The Nantucket outrigger group started informally around 1999, when Teryl Chapel brought two four-person canoes to the island. At that time there was a heavy focus on competition but over the years the paddlers became more of a social group, Brooke Meerbergen said.
The beauty of outrigger canoes is the fact they are both simple and versatile, he added. While all you need is a paddle, the group has experimented with rigging the canoes with a sail and a kite-board kite.
“It’s a little bit more of an adventure than a standard kayak or a rowboat, which I think are kind of limited to certain areas in the harbor,” Meerbergen said. “There’s definitely a lot of skill involved as you go into more challenging conditions. You have to learn about body shifting and body weight and it’s just a little bit more of an active approach to paddling.”
The group has no shortage of routes to take along the island, thanks to the canoes’ versatility. The path of each paddle, generally around five miles but sometimes longer, can be determined by the weather and the current. Past trips include paddling around the jetties, both sides of Coatue and even all the way up to Great Point. When the wind is particularly strong the group will paddle close to the shore near town where they are protected from the gusts and traverse down to the Creeks or Pimny’s Point, Emery said.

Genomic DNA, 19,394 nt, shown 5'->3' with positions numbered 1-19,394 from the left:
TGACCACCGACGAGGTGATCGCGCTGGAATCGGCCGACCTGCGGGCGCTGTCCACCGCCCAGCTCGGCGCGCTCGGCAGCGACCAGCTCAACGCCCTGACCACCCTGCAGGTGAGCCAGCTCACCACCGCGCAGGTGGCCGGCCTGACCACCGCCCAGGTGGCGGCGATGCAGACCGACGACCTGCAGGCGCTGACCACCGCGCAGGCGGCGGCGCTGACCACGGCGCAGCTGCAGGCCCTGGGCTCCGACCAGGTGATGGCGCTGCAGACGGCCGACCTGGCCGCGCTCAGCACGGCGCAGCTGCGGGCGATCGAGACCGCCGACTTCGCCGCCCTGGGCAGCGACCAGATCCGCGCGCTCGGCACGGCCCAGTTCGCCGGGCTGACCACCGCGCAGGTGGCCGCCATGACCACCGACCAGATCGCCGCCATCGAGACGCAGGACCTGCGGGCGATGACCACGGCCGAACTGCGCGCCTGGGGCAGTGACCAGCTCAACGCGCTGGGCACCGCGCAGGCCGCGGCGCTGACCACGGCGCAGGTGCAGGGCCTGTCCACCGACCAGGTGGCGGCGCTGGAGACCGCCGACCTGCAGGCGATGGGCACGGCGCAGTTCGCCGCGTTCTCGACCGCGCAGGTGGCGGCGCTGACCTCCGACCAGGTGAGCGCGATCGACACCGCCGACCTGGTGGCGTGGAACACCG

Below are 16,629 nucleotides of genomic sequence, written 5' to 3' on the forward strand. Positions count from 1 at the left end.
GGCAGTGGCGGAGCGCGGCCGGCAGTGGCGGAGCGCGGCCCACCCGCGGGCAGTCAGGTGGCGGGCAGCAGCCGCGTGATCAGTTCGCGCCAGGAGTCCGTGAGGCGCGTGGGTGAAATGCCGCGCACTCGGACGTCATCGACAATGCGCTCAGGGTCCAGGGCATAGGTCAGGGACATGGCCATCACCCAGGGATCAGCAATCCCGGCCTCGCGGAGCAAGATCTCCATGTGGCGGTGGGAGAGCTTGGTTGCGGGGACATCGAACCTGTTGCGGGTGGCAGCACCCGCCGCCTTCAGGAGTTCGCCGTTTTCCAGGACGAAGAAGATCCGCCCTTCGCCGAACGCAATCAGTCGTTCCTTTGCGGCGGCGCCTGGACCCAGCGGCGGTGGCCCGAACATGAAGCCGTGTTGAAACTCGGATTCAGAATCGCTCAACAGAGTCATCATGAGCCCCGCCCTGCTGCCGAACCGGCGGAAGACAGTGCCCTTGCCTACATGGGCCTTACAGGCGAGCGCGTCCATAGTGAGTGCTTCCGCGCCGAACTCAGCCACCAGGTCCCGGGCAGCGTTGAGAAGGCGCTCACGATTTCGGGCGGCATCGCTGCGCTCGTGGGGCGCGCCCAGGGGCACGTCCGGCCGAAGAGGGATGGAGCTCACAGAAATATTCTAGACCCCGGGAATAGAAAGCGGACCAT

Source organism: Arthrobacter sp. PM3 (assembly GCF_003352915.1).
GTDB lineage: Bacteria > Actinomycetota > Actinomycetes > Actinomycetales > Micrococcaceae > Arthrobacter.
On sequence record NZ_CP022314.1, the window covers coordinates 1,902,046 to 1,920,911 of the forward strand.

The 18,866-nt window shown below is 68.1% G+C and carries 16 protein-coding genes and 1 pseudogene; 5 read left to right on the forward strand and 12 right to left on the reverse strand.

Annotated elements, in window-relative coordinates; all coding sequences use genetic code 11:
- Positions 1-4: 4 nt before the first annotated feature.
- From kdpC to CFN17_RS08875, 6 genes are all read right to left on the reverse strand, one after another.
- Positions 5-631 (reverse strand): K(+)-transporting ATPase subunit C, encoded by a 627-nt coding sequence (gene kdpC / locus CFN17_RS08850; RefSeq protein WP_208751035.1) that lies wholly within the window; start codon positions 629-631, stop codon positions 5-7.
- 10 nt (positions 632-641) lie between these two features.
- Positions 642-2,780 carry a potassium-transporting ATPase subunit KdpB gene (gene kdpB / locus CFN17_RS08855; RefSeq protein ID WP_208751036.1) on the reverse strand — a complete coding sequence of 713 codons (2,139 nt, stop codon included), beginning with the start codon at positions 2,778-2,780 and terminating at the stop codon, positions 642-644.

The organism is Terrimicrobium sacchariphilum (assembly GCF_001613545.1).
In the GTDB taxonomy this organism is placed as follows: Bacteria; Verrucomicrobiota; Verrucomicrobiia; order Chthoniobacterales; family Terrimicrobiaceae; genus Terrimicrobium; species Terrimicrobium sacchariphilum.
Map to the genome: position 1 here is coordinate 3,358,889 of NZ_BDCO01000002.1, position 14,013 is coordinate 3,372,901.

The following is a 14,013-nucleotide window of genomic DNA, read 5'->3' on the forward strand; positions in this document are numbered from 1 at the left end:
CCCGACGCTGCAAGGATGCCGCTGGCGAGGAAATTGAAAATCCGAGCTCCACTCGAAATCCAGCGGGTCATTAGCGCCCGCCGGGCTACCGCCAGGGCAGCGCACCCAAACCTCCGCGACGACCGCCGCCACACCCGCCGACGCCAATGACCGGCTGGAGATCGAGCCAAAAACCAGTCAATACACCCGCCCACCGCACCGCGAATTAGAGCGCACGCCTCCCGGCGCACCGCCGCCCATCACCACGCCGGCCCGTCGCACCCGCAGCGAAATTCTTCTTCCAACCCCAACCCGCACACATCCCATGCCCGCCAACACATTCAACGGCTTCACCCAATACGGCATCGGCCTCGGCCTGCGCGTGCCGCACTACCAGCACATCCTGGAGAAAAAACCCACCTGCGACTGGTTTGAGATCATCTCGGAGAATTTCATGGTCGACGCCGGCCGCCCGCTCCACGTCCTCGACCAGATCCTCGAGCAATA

“What’s nice about going for a while is you do have those moments where you’re just forgetting about everything,” he said. “You’re pretty much just in the boat and sometimes it’s just the sensations and the sounds and sights (of the ocean). That’s why we like it so much.”
In the past the group has participated in races in New York City put on by the East Coast Outrigger Racing Association, a network of outrigger groups that spans the eastern seaboard from Boston to Fort Lauderdale, Fla. The group now mainly focuses on its regular Tuesday, Thursday and Saturday paddles around the island, with some special excursions from time to time to Tuckernuck and Muskeget.
Nowadays the boats are made out of more modern materials like fiberglass, carbon fiber and Kevlar, but the original Hawaiian outrigger canoes were all made of Koa wood, a tree native to the islands.
“There’s a whole ceremony when they would harvest that tree. I mentioned the spiritual end of things, it was very integral to their lives and it had deep meaning so that’s not completely disassociated from even modern canoeing,” Emery said.
Paddling outrigger offers a completely different perspective of the island and its surrounding waters, providing a serene experience you won’t get on a motorboat with its engine whining. Not to mention it’s quite the workout, leaving nearly every muscle in my arms, core and back sore for the rest of the day following our two-hour paddle. Fellow newcomers and experienced kayakers Frank and Peggy McGillin were already looking forward to their next outrigger paddle after we finished.
“It’s something we could never experience on our own. Where would we have Hawaiian outrigger canoes? Where else would you ever have the experience to do that?” Peggy McGillin said.